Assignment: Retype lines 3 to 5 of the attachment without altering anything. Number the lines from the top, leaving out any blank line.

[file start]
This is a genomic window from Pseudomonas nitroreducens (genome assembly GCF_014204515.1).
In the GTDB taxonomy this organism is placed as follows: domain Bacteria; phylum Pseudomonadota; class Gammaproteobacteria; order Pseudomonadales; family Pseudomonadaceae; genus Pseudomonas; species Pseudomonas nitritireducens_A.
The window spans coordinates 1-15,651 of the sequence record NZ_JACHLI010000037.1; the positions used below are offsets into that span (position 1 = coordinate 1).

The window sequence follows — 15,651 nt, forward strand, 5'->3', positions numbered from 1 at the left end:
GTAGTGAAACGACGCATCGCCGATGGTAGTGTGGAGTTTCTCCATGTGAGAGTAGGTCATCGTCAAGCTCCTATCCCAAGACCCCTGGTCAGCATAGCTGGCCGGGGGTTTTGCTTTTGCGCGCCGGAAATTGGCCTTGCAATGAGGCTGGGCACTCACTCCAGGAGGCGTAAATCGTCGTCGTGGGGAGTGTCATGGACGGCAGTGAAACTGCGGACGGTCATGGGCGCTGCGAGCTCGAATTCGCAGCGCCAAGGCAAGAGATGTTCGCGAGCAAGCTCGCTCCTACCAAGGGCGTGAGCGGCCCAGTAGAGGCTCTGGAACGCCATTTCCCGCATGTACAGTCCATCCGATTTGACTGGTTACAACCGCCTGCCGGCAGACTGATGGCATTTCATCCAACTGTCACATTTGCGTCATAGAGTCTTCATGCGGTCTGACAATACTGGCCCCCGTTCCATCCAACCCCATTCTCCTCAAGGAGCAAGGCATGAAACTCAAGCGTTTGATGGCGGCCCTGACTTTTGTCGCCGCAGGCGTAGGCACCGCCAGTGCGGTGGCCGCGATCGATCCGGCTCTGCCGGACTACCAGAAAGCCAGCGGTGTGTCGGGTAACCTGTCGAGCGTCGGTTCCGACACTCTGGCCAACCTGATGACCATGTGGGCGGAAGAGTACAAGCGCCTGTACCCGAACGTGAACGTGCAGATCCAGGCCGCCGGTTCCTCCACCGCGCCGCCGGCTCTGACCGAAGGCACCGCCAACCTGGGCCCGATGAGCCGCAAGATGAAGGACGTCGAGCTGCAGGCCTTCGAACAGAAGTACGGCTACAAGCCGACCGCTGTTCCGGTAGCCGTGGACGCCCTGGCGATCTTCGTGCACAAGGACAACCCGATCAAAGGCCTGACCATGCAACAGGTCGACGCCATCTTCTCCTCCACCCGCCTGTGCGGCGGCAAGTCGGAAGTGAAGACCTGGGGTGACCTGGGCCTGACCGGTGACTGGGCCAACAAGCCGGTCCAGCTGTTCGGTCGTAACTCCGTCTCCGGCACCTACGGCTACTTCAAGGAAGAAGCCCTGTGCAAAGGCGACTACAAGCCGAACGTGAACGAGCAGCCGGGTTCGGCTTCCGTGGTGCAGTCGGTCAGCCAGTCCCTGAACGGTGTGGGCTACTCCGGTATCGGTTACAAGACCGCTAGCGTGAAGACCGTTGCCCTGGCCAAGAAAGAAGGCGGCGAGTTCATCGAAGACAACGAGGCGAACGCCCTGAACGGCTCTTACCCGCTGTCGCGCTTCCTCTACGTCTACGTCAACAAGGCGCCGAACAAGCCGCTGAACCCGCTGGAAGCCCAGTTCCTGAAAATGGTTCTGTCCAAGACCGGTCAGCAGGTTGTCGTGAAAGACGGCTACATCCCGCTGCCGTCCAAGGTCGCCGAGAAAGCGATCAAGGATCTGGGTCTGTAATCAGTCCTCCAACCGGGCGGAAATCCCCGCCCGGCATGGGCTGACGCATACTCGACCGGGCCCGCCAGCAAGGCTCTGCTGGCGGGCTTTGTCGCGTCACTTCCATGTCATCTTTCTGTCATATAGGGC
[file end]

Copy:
The window spans coordinates 1-15,651 of the sequence record NZ_JACHLI010000037.1; the positions used below are offsets into that span (position 1 = coordinate 1).

The window sequence follows — 15,651 nt, forward strand, 5'->3', positions numbered from 1 at the left end:
GTAGTGAAACGACGCATCGCCGATGGTAGTGTGGAGTTTCTCCATGTGAGAGTAGGTCATCGTCAAGCTCCTATCCCAAGACCCCTGGTCAGCATAGCTGGCCGGGGGTTTTGCTTTTGCGCGCCGGAAATTGGCCTTGCAATGAGGCTGGGCACTCACTCCAGGAGGCGTAAATCGTCGTCGTGGGGAGTGTCATGGACGGCAGTGAAACTGCGGACGGTCATGGGCGCTGCGAGCTCGAATTCGCAGCGCCAAGGCAAGAGATGTTCGCGAGCAAGCTCGCTCCTACCAAGGGCGTGAGCGGCCCAGTAGAGGCTCTGGAACGCCATTTCCCGCATGTACAGTCCATCCGATTTGACTGGTTACAACCGCCTGCCGGCAGACTGATGGCATTTCATCCAACTGTCACATTTGCGTCATAGAGTCTTCATGCGGTCTGACAATACTGGCCCCCGTTCCATCCAACCCCATTCTCCTCAAGGAGCAAGGCATGAAACTCAAGCGTTTGATGGCGGCCCTGACTTTTGTCGCCGCAGGCGTAGGCACCGCCAGTGCGGTGGCCGCGATCGATCCGGCTCTGCCGGACTACCAGAAAGCCAGCGGTGTGTCGGGTAACCTGTCGAGCGTCGGTTCCGACACTCTGGCCAACCTGATGACCATGTGGGCGGAAGAGTACAAGCGCCTGTACCCGAACGTGAACGTGCAGATCCAGGCCGCCGGTTCCTCCACCGCGCCGCCGGCTCTGACCGAAGGCACCGCCAACCTGGGCCCGATGAGCCGCAAGATGAAGGACGTCGAGCTGCAGGCCTTCGAACAGAAGTACGGCTACAAGCCGACCGCTGTTCCGGTAGCCGTGGACGCCCTGGCGATCTTCGTGCACAAGGACAACCCGATCAAAGGCCTGACCATGCAACAGGTCGACGCCATCTTCTCCTCCACCCGCCTGTGCGGCGGCAAGTCGGAAGTGAAGACCTGGGGTGACCTGGGCCTGACCGGTGACTGGGCCAACAAGCCGGTCCAGCTGTTCGGTCGTAACTCCGTCTCCGGCACCTACGGCTACTTCAAGGAAGAAGCCCTGTGCAAAGGCGACTACAAGCCGAACGTGAACGAGCAGCCGGGTTCGGCTTCCGTGGTGCAGTCGGTCAGCCAGTCCCTGAACGGTGTGGGCTACTCCGGTATCGGTTACAAGACCGCTAGCGTGAAGACCGTTGCCCTGGCCAAGAAAGAAGGCGGCGAGTTCATCGAAGACAACGAGGCGAACGCCCTGAACGGCTCTTACCCGCTGTCGCGCTTCCTCTACGTCTACGTCAACAAGGCGCCGAACAAGCCGCTGAACCCGCTGGAAGCCCAGTTCCTGAAAATGGTTCTGTCCAAGACCGGTCAGCAGGTTGTCGTGAAAGACGGCTACATCCCGCTGCCGTCCAAGGTCGCCGAGAAAGCGATCAAGGATCTGGGTCTGTAATCAGTCCTCCAACCGGGCGGAAATCCCCGCCCGGCATGGGCTGACGCATACTCGACCGGGCCCGCCAGCAAGGCTCTGCTGGCGGGCTTTGTCGCGTCACTTCCATGTCATCTTTCTGTCATATAGGGC